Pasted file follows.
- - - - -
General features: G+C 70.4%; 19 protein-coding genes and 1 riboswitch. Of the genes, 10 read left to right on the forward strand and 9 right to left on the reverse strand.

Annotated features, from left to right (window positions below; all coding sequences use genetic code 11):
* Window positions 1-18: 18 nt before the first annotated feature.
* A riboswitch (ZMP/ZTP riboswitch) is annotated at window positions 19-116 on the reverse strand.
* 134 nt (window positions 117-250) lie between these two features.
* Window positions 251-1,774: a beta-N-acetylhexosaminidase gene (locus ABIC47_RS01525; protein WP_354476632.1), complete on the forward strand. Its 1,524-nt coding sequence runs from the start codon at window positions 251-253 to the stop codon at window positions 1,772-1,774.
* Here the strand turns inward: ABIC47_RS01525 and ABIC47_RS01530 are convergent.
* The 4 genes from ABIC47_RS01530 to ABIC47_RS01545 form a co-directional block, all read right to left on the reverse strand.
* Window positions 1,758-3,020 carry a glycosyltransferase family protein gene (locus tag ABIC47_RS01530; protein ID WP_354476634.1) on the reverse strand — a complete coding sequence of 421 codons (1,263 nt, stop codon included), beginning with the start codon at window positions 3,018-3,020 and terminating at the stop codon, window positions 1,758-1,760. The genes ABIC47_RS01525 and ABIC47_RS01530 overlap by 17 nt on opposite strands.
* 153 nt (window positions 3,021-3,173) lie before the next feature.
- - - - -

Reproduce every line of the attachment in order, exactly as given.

General features: G+C 70.4%; 19 protein-coding genes and 1 riboswitch. Of the genes, 10 read left to right on the forward strand and 9 right to left on the reverse strand.

Annotated features, from left to right (window positions below; all coding sequences use genetic code 11):
* Window positions 1-18: 18 nt before the first annotated feature.
* A riboswitch (ZMP/ZTP riboswitch) is annotated at window positions 19-116 on the reverse strand.
* 134 nt (window positions 117-250) lie between these two features.
* Window positions 251-1,774: a beta-N-acetylhexosaminidase gene (locus ABIC47_RS01525; protein WP_354476632.1), complete on the forward strand. Its 1,524-nt coding sequence runs from the start codon at window positions 251-253 to the stop codon at window positions 1,772-1,774.
* Here the strand turns inward: ABIC47_RS01525 and ABIC47_RS01530 are convergent.
* The 4 genes from ABIC47_RS01530 to ABIC47_RS01545 form a co-directional block, all read right to left on the reverse strand.
* Window positions 1,758-3,020 carry a glycosyltransferase family protein gene (locus tag ABIC47_RS01530; protein ID WP_354476634.1) on the reverse strand — a complete coding sequence of 421 codons (1,263 nt, stop codon included), beginning with the start codon at window positions 3,018-3,020 and terminating at the stop codon, window positions 1,758-1,760. The genes ABIC47_RS01525 and ABIC47_RS01530 overlap by 17 nt on opposite strands.
* 153 nt (window positions 3,021-3,173) lie before the next feature.